This blog to increase awareness of Betty Washington Lewis was initiated with intentions to post on a regular basis. However, with visiting research institutions and gathering documents to unravel the lives of the Lewis and Washington family, the good intentions fell to the side.
Today, a family member posted a lovely account of how their family celebrated George Washington’s birthday (22 February 1732). The post provided motivation to embellish upon tributes honoring George Washington.
George Washington’s nephew, Lawrence Lewis (and a son of Betty), and his adopted daughter Eleanor Parke Custis requested permission to marry at Mount Vernon on 22 February 1799. The family could not anticipate the celebration would be Washington’s last, as Washington wrote of living into the year 1800. Washington fell eighteen days short of that goal.
The strong ties of the Washington family and the dedication of family members to the patriarch George Washington, resulted in family members honoring his memory with not only extended family but close friends. It was George Washington Parke Custis, adopted son of George Washington and father-in-law of Robert Edward Lee, who first recognized the significance and necessity for preserving the birthplace of George (and Betty Washington Lewis), and placed the first stone marker identifying the remnants of the foundation to the Washington home that burned in 1779. Today, the National Park Service maintains the Pope’s Creek birthplace located in Westmoreland County, Virginia.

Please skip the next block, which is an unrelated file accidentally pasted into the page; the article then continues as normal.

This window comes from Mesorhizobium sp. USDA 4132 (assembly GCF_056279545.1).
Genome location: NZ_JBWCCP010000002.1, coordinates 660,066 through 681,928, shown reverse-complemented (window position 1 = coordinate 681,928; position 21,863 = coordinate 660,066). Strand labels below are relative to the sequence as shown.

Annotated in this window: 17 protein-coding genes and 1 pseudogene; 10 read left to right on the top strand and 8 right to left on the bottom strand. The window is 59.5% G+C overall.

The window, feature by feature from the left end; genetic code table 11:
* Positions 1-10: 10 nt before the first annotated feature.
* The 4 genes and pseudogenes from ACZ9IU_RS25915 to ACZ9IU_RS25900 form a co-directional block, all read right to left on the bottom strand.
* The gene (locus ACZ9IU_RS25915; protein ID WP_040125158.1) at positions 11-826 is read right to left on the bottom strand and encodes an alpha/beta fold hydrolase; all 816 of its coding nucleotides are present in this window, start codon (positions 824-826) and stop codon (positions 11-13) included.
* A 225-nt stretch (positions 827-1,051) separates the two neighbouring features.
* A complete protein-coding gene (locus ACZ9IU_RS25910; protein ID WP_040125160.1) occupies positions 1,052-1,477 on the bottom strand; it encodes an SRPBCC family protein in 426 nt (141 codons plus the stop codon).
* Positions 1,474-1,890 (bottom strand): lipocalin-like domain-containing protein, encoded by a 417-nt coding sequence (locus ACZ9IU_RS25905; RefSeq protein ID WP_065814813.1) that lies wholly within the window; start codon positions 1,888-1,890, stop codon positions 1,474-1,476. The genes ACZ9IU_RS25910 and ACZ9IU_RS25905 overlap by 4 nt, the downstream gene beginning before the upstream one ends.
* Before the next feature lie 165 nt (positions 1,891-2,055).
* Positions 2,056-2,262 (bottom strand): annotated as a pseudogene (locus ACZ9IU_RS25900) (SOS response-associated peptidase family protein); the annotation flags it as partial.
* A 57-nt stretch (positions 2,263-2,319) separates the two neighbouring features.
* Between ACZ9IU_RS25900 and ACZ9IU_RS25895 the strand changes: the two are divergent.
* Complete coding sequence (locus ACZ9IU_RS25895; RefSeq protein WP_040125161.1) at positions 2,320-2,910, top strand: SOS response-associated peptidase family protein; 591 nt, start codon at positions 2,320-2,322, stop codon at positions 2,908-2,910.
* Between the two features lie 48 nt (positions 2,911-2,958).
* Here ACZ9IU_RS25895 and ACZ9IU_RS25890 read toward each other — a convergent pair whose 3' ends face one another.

Both George Washington Parke Custis and his sister Eleanor Parke Custis held such regard for their adopted parents that they were honored to distribute Washington relics to friends of George and Martha Washington. Their homes in their adulthood were shrines to their adopted parents. It was Eleanor Parke Custis who eventually sold many of the relics that now comprise the Washington collection at the Smithsonian Institution.
Lafayette was a close friend of the family who made tribute to Washington. Lafayette’s visit to the United States in 1824 included time spent in the homes of several Lewis and Washington family members including George Washington Parke Custis, Lawrence Lewis and his wife Eleanor Parke Custis, Robert Lewis (younger brother of Lawrence Lewis and Mayor of Fredericksburg, Virginia) and Bushrod Washington (the owner of Mount Vernon at the time of the 1824 visit). Several of the family members including Lawrence Lewis and George Washington Parke Custis travelled with Lafayette as he visited friends and participated in dedications and tributes at locations such as the birthplace of George Washington and the tomb at Mount Vernon.
George Washington as patriarch of his family provided support to extended family as well as friends and the impact is evident by the tributes from those dear to him.